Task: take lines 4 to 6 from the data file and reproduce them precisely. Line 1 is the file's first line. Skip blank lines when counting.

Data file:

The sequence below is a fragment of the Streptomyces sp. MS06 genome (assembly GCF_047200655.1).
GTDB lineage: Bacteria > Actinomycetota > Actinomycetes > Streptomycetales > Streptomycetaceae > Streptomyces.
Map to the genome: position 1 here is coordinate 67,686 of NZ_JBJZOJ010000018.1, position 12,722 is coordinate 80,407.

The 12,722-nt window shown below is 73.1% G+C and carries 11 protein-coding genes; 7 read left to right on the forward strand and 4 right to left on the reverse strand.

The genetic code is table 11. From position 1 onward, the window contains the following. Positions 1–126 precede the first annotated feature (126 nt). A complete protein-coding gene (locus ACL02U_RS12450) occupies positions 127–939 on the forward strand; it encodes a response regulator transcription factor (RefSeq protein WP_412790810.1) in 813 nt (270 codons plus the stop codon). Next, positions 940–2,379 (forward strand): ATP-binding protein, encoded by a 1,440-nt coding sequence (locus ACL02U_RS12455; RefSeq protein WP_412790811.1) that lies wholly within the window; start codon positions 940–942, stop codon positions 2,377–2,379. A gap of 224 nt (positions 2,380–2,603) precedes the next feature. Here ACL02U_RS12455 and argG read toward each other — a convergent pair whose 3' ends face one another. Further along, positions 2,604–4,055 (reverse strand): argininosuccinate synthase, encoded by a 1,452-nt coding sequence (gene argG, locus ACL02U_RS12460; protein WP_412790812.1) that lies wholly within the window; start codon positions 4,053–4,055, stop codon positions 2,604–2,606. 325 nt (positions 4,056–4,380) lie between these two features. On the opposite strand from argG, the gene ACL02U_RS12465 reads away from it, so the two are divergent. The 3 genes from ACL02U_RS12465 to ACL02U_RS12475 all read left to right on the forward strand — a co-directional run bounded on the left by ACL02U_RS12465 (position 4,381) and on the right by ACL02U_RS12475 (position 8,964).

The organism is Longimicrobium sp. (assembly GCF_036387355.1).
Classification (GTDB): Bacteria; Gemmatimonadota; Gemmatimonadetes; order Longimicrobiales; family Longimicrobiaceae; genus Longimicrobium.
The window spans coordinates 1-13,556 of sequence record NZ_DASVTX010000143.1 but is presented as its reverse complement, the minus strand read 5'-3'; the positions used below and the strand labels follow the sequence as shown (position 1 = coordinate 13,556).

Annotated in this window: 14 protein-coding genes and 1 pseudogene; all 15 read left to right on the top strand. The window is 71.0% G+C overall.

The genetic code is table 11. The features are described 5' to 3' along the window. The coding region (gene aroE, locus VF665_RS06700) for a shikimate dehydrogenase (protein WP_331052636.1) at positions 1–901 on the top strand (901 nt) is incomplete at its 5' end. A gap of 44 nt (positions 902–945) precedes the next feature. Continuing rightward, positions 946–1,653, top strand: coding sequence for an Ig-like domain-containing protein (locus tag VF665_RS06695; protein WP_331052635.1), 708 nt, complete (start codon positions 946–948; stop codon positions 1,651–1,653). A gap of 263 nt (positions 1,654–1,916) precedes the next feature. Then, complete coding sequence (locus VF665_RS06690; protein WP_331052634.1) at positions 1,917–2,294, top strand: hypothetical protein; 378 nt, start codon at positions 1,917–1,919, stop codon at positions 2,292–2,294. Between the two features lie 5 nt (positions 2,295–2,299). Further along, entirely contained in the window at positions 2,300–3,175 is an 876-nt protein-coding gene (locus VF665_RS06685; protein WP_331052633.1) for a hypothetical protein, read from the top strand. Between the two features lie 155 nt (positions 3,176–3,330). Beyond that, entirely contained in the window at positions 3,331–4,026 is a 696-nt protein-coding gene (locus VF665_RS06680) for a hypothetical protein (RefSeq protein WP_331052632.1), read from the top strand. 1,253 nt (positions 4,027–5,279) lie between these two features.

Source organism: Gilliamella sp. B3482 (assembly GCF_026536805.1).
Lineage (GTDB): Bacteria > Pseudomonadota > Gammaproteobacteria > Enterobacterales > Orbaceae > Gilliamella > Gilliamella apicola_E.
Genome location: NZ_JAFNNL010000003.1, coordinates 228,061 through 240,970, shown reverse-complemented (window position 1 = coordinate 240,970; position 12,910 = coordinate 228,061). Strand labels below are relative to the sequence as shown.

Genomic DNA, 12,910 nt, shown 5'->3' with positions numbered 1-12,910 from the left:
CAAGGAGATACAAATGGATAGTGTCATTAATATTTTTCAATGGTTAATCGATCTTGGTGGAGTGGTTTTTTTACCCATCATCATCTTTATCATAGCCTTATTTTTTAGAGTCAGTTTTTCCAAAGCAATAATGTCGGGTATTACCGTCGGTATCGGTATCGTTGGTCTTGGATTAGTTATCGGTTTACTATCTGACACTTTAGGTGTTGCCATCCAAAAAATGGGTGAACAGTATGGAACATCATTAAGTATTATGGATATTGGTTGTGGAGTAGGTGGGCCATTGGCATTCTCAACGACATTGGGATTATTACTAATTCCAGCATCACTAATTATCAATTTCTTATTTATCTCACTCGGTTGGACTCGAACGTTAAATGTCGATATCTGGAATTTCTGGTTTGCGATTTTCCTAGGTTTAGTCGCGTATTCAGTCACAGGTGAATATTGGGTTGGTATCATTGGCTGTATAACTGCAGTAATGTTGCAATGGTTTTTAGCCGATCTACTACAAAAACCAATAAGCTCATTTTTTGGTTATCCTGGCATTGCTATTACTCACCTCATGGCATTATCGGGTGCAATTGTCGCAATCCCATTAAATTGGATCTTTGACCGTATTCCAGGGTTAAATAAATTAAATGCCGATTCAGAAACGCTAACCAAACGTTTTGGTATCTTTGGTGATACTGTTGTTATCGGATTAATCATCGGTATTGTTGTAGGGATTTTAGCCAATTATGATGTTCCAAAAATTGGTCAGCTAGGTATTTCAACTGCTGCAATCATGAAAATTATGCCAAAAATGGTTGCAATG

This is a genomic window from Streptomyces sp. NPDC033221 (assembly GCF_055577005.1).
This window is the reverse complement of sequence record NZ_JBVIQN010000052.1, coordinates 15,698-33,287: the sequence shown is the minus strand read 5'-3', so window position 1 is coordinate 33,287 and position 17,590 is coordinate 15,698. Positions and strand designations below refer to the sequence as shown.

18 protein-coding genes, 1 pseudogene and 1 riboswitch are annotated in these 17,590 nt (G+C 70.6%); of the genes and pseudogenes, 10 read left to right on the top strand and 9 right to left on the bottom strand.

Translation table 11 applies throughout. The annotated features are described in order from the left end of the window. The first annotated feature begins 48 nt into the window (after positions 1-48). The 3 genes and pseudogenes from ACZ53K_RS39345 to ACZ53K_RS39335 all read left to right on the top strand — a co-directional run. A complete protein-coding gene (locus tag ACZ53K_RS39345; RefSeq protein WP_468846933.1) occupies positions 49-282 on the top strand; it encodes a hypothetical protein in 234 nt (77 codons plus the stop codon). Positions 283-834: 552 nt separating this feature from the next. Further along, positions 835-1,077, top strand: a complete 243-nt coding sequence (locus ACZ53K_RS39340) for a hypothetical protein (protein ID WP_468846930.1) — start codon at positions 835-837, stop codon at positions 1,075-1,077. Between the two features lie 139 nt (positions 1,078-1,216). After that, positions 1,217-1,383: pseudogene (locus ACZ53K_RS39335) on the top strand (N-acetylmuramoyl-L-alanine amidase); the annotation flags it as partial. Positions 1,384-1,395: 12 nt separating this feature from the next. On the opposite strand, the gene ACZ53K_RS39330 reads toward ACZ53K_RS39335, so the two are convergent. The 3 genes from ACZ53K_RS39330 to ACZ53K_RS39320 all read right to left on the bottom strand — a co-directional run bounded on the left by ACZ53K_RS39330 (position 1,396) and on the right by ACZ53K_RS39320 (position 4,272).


The 12,722-nt window shown below is 73.1% G+C and carries 11 protein-coding genes; 7 read left to right on the forward strand and 4 right to left on the reverse strand.

The genetic code is table 11. From position 1 onward, the window contains the following. Positions 1–126 precede the first annotated feature (126 nt). A complete protein-coding gene (locus ACL02U_RS12450) occupies positions 127–939 on the forward strand; it encodes a response regulator transcription factor (RefSeq protein WP_412790810.1) in 813 nt (270 codons plus the stop codon). Next, positions 940–2,379 (forward strand): ATP-binding protein, encoded by a 1,440-nt coding sequence (locus ACL02U_RS12455; RefSeq protein WP_412790811.1) that lies wholly within the window; start codon positions 940–942, stop codon positions 2,377–2,379. A gap of 224 nt (positions 2,380–2,603) precedes the next feature. Here ACL02U_RS12455 and argG read toward each other — a convergent pair whose 3' ends face one another. Further along, positions 2,604–4,055 (reverse strand): argininosuccinate synthase, encoded by a 1,452-nt coding sequence (gene argG, locus ACL02U_RS12460; protein WP_412790812.1) that lies wholly within the window; start codon positions 4,053–4,055, stop codon positions 2,604–2,606. 325 nt (positions 4,056–4,380) lie between these two features. On the opposite strand from argG, the gene ACL02U_RS12465 reads away from it, so the two are divergent. The 3 genes from ACL02U_RS12465 to ACL02U_RS12475 all read left to right on the forward strand — a co-directional run bounded on the left by ACL02U_RS12465 (position 4,381) and on the right by ACL02U_RS12475 (position 8,964).

The organism is Longimicrobium sp. (assembly GCF_036387355.1).